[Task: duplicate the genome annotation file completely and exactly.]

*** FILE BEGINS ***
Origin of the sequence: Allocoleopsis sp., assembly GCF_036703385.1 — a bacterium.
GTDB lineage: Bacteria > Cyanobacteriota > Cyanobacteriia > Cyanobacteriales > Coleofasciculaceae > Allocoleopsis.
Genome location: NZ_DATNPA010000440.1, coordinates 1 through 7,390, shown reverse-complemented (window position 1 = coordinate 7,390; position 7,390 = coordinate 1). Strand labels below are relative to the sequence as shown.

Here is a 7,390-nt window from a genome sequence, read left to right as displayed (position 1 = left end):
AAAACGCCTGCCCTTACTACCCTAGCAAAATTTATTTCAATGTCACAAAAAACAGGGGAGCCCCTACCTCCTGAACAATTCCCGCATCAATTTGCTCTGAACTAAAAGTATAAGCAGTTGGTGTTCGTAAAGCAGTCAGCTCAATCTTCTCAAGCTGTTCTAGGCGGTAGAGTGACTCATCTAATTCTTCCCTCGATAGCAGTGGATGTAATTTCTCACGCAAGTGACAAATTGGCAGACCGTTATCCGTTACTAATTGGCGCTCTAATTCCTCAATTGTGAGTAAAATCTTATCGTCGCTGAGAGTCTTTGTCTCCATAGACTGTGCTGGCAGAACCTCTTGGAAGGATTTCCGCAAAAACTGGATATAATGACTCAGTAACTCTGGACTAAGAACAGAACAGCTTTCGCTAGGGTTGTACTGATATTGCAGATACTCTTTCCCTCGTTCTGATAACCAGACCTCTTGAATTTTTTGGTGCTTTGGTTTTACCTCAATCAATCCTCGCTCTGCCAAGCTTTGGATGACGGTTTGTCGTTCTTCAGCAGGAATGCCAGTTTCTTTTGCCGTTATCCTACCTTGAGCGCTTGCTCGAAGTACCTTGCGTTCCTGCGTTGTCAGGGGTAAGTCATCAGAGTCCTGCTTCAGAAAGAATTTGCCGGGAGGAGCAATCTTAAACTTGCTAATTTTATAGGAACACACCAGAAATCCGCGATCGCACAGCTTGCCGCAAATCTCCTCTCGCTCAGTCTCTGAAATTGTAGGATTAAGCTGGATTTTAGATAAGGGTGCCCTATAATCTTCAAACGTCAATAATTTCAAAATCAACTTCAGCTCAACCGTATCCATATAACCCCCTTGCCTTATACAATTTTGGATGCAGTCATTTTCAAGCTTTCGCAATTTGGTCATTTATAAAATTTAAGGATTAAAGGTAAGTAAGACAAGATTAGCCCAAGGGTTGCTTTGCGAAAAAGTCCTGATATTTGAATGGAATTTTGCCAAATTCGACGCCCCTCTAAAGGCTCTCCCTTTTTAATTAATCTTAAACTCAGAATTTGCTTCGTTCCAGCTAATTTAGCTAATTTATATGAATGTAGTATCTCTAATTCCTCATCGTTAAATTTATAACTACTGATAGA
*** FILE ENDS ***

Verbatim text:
Origin of the sequence: Allocoleopsis sp., assembly GCF_036703385.1 — a bacterium.
GTDB lineage: Bacteria > Cyanobacteriota > Cyanobacteriia > Cyanobacteriales > Coleofasciculaceae > Allocoleopsis.
Genome location: NZ_DATNPA010000440.1, coordinates 1 through 7,390, shown reverse-complemented (window position 1 = coordinate 7,390; position 7,390 = coordinate 1). Strand labels below are relative to the sequence as shown.

Here is a 7,390-nt window from a genome sequence, read left to right as displayed (position 1 = left end):
AAAACGCCTGCCCTTACTACCCTAGCAAAATTTATTTCAATGTCACAAAAAACAGGGGAGCCCCTACCTCCTGAACAATTCCCGCATCAATTTGCTCTGAACTAAAAGTATAAGCAGTTGGTGTTCGTAAAGCAGTCAGCTCAATCTTCTCAAGCTGTTCTAGGCGGTAGAGTGACTCATCTAATTCTTCCCTCGATAGCAGTGGATGTAATTTCTCACGCAAGTGACAAATTGGCAGACCGTTATCCGTTACTAATTGGCGCTCTAATTCCTCAATTGTGAGTAAAATCTTATCGTCGCTGAGAGTCTTTGTCTCCATAGACTGTGCTGGCAGAACCTCTTGGAAGGATTTCCGCAAAAACTGGATATAATGACTCAGTAACTCTGGACTAAGAACAGAACAGCTTTCGCTAGGGTTGTACTGATATTGCAGATACTCTTTCCCTCGTTCTGATAACCAGACCTCTTGAATTTTTTGGTGCTTTGGTTTTACCTCAATCAATCCTCGCTCTGCCAAGCTTTGGATGACGGTTTGTCGTTCTTCAGCAGGAATGCCAGTTTCTTTTGCCGTTATCCTACCTTGAGCGCTTGCTCGAAGTACCTTGCGTTCCTGCGTTGTCAGGGGTAAGTCATCAGAGTCCTGCTTCAGAAAGAATTTGCCGGGAGGAGCAATCTTAAACTTGCTAATTTTATAGGAACACACCAGAAATCCGCGATCGCACAGCTTGCCGCAAATCTCCTCTCGCTCAGTCTCTGAAATTGTAGGATTAAGCTGGATTTTAGATAAGGGTGCCCTATAATCTTCAAACGTCAATAATTTCAAAATCAACTTCAGCTCAACCGTATCCATATAACCCCCTTGCCTTATACAATTTTGGATGCAGTCATTTTCAAGCTTTCGCAATTTGGTCATTTATAAAATTTAAGGATTAAAGGTAAGTAAGACAAGATTAGCCCAAGGGTTGCTTTGCGAAAAAGTCCTGATATTTGAATGGAATTTTGCCAAATTCGACGCCCCTCTAAAGGCTCTCCCTTTTTAATTAATCTTAAACTCAGAATTTGCTTCGTTCCAGCTAATTTAGCTAATTTATATGAATGTAGTATCTCTAATTCCTCATCGTTAAATTTATAACTACTGATAGA